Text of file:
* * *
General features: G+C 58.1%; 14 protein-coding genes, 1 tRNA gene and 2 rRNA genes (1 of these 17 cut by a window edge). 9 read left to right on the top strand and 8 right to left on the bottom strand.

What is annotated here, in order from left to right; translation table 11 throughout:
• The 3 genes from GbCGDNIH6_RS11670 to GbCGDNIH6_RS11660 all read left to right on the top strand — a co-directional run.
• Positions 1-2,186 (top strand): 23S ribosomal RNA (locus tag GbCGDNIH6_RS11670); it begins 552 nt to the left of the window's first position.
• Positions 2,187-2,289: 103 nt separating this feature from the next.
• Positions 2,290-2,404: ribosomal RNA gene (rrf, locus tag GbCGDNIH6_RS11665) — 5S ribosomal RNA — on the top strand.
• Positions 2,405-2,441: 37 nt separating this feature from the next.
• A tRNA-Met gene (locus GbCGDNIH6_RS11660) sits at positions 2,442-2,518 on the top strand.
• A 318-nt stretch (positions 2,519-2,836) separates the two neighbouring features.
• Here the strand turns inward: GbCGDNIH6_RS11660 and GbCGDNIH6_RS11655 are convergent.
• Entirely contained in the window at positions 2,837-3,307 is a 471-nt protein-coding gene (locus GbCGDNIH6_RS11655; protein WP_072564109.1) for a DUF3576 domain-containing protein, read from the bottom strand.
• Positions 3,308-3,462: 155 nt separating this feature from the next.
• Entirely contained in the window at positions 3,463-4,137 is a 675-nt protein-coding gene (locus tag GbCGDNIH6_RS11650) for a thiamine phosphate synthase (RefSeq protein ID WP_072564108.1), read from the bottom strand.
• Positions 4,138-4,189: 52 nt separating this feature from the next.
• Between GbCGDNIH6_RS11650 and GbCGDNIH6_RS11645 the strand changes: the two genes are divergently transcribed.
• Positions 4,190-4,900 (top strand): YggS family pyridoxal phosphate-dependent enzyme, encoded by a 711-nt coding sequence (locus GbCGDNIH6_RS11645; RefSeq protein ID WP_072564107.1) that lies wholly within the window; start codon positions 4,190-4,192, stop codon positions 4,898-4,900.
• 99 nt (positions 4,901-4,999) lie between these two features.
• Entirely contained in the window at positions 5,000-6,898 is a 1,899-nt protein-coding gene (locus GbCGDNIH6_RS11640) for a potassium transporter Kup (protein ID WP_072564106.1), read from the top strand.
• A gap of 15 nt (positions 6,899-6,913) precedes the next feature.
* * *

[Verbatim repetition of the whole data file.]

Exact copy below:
General features: G+C 58.1%; 14 protein-coding genes, 1 tRNA gene and 2 rRNA genes (1 of these 17 cut by a window edge). 9 read left to right on the top strand and 8 right to left on the bottom strand.

What is annotated here, in order from left to right; translation table 11 throughout:
• The 3 genes from GbCGDNIH6_RS11670 to GbCGDNIH6_RS11660 all read left to right on the top strand — a co-directional run.
• Positions 1-2,186 (top strand): 23S ribosomal RNA (locus tag GbCGDNIH6_RS11670); it begins 552 nt to the left of the window's first position.
• Positions 2,187-2,289: 103 nt separating this feature from the next.
• Positions 2,290-2,404: ribosomal RNA gene (rrf, locus tag GbCGDNIH6_RS11665) — 5S ribosomal RNA — on the top strand.
• Positions 2,405-2,441: 37 nt separating this feature from the next.
• A tRNA-Met gene (locus GbCGDNIH6_RS11660) sits at positions 2,442-2,518 on the top strand.
• A 318-nt stretch (positions 2,519-2,836) separates the two neighbouring features.
• Here the strand turns inward: GbCGDNIH6_RS11660 and GbCGDNIH6_RS11655 are convergent.
• Entirely contained in the window at positions 2,837-3,307 is a 471-nt protein-coding gene (locus GbCGDNIH6_RS11655; protein WP_072564109.1) for a DUF3576 domain-containing protein, read from the bottom strand.
• Positions 3,308-3,462: 155 nt separating this feature from the next.
• Entirely contained in the window at positions 3,463-4,137 is a 675-nt protein-coding gene (locus tag GbCGDNIH6_RS11650) for a thiamine phosphate synthase (RefSeq protein ID WP_072564108.1), read from the bottom strand.
• Positions 4,138-4,189: 52 nt separating this feature from the next.
• Between GbCGDNIH6_RS11650 and GbCGDNIH6_RS11645 the strand changes: the two genes are divergently transcribed.
• Positions 4,190-4,900 (top strand): YggS family pyridoxal phosphate-dependent enzyme, encoded by a 711-nt coding sequence (locus GbCGDNIH6_RS11645; RefSeq protein ID WP_072564107.1) that lies wholly within the window; start codon positions 4,190-4,192, stop codon positions 4,898-4,900.
• 99 nt (positions 4,901-4,999) lie between these two features.
• Entirely contained in the window at positions 5,000-6,898 is a 1,899-nt protein-coding gene (locus GbCGDNIH6_RS11640) for a potassium transporter Kup (protein ID WP_072564106.1), read from the top strand.
• A gap of 15 nt (positions 6,899-6,913) precedes the next feature.